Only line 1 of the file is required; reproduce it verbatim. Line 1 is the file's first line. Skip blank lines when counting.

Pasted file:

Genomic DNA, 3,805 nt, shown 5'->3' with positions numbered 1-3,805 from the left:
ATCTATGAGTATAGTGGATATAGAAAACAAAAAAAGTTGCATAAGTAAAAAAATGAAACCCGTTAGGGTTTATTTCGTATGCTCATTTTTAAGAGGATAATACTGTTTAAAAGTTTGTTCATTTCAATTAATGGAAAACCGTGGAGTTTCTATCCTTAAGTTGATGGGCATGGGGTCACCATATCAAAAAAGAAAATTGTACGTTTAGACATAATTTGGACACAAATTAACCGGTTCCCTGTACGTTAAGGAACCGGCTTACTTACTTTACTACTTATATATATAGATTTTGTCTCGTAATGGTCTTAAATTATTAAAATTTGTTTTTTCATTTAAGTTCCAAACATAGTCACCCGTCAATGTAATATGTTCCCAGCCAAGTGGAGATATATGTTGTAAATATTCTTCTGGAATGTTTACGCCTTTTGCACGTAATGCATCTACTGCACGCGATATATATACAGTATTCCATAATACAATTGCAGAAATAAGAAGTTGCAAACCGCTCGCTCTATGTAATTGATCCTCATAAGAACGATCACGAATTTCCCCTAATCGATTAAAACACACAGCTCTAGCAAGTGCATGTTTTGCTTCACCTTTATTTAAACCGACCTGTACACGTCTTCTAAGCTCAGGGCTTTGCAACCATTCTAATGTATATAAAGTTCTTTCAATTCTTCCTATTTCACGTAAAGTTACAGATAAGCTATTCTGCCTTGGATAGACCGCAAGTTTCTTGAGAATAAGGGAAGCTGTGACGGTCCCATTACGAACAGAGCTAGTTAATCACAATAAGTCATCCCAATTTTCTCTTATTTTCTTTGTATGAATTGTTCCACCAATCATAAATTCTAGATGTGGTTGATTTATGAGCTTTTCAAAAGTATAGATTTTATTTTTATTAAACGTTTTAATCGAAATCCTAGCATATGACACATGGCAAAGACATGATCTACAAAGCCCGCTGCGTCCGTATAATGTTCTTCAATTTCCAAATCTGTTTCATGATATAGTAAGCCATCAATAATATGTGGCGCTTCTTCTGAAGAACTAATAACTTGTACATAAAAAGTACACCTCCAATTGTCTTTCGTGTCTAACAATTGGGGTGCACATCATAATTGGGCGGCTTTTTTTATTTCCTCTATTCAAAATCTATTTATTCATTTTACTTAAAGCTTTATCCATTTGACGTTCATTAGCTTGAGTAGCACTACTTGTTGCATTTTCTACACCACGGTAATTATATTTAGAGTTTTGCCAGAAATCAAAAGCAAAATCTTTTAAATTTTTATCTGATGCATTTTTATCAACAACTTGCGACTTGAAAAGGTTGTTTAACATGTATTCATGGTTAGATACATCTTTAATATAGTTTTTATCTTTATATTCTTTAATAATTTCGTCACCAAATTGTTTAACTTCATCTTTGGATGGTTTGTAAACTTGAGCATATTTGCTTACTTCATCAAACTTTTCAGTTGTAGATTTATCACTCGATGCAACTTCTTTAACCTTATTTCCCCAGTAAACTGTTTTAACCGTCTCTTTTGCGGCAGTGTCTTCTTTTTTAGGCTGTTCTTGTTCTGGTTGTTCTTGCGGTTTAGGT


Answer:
Genomic DNA, 3,805 nt, shown 5'->3' with positions numbered 1-3,805 from the left: